A preselector gearbox is a type of gearbox used on a variety of vehicles, more commonly until around the 1950s. First used in World War I tanks, it was originally patented in 1928 by Major Walter Gordon Wilson (1874–1957). Various manufacturers produced preselector transmissions under licence to the Wilson patents. One of the top manufacturers was a French company called Cotal.
As its name suggests, gear changes were made by selecting a gear ratio in advance of its being needed. The chosen gear was then brought into operation by pressing and releasing the 'gear change pedal', which was normally the left pedal, installed in place of the usual clutch pedal. It is not to be confused with automatic transmission, in that gear changing is initiated by the driver. Unlike the "crash" gearboxes of the first half of the 20th century, the gearwheels in a preselector box are permanently in mesh in an epicyclic layout.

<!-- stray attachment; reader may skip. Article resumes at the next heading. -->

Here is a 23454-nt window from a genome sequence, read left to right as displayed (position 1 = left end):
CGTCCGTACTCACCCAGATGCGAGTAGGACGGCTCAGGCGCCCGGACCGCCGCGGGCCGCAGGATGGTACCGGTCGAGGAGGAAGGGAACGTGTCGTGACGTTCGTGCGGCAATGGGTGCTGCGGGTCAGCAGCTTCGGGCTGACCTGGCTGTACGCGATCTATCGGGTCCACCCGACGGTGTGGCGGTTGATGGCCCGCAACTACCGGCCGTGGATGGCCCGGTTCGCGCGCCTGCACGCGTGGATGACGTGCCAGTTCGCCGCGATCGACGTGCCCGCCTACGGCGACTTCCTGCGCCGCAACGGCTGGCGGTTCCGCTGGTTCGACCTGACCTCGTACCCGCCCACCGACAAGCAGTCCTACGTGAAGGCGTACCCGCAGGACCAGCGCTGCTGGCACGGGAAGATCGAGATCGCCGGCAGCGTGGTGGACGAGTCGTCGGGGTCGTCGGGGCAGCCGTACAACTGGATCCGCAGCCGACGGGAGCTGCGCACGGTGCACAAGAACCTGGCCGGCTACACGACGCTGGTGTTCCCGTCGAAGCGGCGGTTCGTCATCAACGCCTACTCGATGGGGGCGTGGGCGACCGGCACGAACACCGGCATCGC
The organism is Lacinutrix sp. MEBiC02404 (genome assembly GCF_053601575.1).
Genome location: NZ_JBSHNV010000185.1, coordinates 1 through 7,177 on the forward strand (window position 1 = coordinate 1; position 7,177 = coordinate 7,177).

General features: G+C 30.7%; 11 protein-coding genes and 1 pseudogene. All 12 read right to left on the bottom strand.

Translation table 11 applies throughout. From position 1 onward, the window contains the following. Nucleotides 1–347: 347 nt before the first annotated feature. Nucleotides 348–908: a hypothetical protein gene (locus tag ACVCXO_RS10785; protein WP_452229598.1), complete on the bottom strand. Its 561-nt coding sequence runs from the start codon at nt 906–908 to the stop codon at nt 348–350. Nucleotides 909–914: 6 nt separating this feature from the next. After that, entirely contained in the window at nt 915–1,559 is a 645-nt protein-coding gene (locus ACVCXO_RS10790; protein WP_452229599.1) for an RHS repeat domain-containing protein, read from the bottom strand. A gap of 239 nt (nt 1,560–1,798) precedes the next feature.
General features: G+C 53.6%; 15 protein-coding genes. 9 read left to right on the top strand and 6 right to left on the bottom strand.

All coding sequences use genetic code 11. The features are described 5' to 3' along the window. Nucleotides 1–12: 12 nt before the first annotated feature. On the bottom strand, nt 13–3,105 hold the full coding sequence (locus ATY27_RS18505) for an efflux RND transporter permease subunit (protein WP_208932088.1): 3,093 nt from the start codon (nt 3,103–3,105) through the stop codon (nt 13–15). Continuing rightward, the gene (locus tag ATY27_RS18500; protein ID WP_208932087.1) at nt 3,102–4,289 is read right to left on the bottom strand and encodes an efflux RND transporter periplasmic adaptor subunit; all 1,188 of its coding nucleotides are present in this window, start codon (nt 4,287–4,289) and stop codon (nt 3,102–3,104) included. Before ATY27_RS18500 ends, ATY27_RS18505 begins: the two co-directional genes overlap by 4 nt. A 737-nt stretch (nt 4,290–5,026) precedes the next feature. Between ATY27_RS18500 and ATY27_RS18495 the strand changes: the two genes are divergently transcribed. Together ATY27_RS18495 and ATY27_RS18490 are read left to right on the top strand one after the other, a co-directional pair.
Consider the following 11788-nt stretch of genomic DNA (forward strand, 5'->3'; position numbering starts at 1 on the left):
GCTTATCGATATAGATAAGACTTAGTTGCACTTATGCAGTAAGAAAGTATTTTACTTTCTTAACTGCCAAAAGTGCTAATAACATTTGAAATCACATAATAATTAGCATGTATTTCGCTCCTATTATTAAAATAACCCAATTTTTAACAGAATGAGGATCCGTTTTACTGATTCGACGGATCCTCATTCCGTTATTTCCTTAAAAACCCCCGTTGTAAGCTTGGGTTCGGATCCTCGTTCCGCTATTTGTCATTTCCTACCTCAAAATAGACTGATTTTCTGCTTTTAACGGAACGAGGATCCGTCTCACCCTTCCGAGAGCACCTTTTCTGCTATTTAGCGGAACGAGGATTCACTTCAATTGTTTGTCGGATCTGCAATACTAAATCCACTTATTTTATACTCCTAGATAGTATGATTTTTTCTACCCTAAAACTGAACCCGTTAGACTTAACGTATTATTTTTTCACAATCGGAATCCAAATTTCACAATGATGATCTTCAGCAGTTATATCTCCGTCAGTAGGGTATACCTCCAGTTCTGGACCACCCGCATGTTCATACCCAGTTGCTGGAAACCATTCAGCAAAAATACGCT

They were common on Daimler, Alvis, and Armstrong Siddeley cars as well as on many London buses. They have also been used in racing cars, such as the 1935 ERA R4D , and hillclimbing cars such as Auto Union "Silver Arrows". Military applications included tanks such as the German Tiger I and Tiger II in World War II, through to the current tanks such as Challenger 2.
On some cars, starting off from rest involved using the gear change pedal like a clutch. On others, first gear could be selected but while the engine was still idling the car would not move even after the gear change pedal had been pressed and released. When the accelerator was pressed a centrifugal clutch or fluid coupling would engage and the car would begin to move.